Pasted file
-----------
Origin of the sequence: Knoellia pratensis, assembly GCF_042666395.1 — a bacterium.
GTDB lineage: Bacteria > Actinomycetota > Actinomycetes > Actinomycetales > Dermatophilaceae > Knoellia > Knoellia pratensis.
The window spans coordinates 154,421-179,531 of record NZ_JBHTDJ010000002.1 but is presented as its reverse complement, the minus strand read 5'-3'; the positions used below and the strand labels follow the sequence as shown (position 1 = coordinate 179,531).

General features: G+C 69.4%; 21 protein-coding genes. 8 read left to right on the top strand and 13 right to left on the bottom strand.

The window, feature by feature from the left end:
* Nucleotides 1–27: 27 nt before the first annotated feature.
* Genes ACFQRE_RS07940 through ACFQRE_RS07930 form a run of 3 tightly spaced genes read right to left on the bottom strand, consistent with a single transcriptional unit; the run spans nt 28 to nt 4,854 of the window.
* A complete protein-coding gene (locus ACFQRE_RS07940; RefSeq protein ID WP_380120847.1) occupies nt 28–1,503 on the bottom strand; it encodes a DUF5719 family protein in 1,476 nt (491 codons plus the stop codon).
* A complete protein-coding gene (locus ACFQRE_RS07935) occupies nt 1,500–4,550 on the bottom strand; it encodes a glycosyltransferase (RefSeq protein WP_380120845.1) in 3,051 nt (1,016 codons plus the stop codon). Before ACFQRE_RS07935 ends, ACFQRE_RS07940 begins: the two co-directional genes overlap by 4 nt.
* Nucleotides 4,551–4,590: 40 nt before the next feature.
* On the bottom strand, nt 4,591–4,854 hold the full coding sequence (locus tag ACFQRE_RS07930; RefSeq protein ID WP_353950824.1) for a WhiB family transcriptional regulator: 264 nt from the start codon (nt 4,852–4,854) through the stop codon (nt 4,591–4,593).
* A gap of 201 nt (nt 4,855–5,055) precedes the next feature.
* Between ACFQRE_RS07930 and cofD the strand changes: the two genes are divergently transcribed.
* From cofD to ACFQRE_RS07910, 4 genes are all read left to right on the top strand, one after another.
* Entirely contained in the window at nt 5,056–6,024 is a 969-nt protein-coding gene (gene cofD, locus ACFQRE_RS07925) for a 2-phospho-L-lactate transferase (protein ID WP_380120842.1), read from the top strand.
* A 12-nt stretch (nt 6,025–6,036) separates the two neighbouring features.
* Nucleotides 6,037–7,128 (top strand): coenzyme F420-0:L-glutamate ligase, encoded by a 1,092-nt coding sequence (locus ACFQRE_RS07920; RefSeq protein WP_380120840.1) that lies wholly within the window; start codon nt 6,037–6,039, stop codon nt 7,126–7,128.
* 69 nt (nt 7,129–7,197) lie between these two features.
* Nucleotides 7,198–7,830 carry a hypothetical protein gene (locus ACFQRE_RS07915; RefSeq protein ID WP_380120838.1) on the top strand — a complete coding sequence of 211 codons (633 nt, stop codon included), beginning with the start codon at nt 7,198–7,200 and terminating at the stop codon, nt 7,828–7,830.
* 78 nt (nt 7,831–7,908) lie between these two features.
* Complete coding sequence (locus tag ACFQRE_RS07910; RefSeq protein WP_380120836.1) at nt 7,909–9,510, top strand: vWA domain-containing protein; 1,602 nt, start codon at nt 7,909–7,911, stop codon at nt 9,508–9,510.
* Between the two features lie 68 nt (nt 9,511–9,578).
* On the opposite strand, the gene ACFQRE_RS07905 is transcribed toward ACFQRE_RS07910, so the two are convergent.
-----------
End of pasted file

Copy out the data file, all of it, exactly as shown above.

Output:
Origin of the sequence: Knoellia pratensis, assembly GCF_042666395.1 — a bacterium.
GTDB lineage: Bacteria > Actinomycetota > Actinomycetes > Actinomycetales > Dermatophilaceae > Knoellia > Knoellia pratensis.
The window spans coordinates 154,421-179,531 of record NZ_JBHTDJ010000002.1 but is presented as its reverse complement, the minus strand read 5'-3'; the positions used below and the strand labels follow the sequence as shown (position 1 = coordinate 179,531).

General features: G+C 69.4%; 21 protein-coding genes. 8 read left to right on the top strand and 13 right to left on the bottom strand.

The window, feature by feature from the left end:
* Nucleotides 1–27: 27 nt before the first annotated feature.
* Genes ACFQRE_RS07940 through ACFQRE_RS07930 form a run of 3 tightly spaced genes read right to left on the bottom strand, consistent with a single transcriptional unit; the run spans nt 28 to nt 4,854 of the window.
* A complete protein-coding gene (locus ACFQRE_RS07940; RefSeq protein ID WP_380120847.1) occupies nt 28–1,503 on the bottom strand; it encodes a DUF5719 family protein in 1,476 nt (491 codons plus the stop codon).
* A complete protein-coding gene (locus ACFQRE_RS07935) occupies nt 1,500–4,550 on the bottom strand; it encodes a glycosyltransferase (RefSeq protein WP_380120845.1) in 3,051 nt (1,016 codons plus the stop codon). Before ACFQRE_RS07935 ends, ACFQRE_RS07940 begins: the two co-directional genes overlap by 4 nt.
* Nucleotides 4,551–4,590: 40 nt before the next feature.
* On the bottom strand, nt 4,591–4,854 hold the full coding sequence (locus tag ACFQRE_RS07930; RefSeq protein ID WP_353950824.1) for a WhiB family transcriptional regulator: 264 nt from the start codon (nt 4,852–4,854) through the stop codon (nt 4,591–4,593).
* A gap of 201 nt (nt 4,855–5,055) precedes the next feature.
* Between ACFQRE_RS07930 and cofD the strand changes: the two genes are divergently transcribed.
* From cofD to ACFQRE_RS07910, 4 genes are all read left to right on the top strand, one after another.
* Entirely contained in the window at nt 5,056–6,024 is a 969-nt protein-coding gene (gene cofD, locus ACFQRE_RS07925) for a 2-phospho-L-lactate transferase (protein ID WP_380120842.1), read from the top strand.
* A 12-nt stretch (nt 6,025–6,036) separates the two neighbouring features.
* Nucleotides 6,037–7,128 (top strand): coenzyme F420-0:L-glutamate ligase, encoded by a 1,092-nt coding sequence (locus ACFQRE_RS07920; RefSeq protein WP_380120840.1) that lies wholly within the window; start codon nt 6,037–6,039, stop codon nt 7,126–7,128.
* 69 nt (nt 7,129–7,197) lie between these two features.
* Nucleotides 7,198–7,830 carry a hypothetical protein gene (locus ACFQRE_RS07915; RefSeq protein ID WP_380120838.1) on the top strand — a complete coding sequence of 211 codons (633 nt, stop codon included), beginning with the start codon at nt 7,198–7,200 and terminating at the stop codon, nt 7,828–7,830.
* 78 nt (nt 7,831–7,908) lie between these two features.
* Complete coding sequence (locus tag ACFQRE_RS07910; RefSeq protein WP_380120836.1) at nt 7,909–9,510, top strand: vWA domain-containing protein; 1,602 nt, start codon at nt 7,909–7,911, stop codon at nt 9,508–9,510.
* Between the two features lie 68 nt (nt 9,511–9,578).
* On the opposite strand, the gene ACFQRE_RS07905 is transcribed toward ACFQRE_RS07910, so the two are convergent.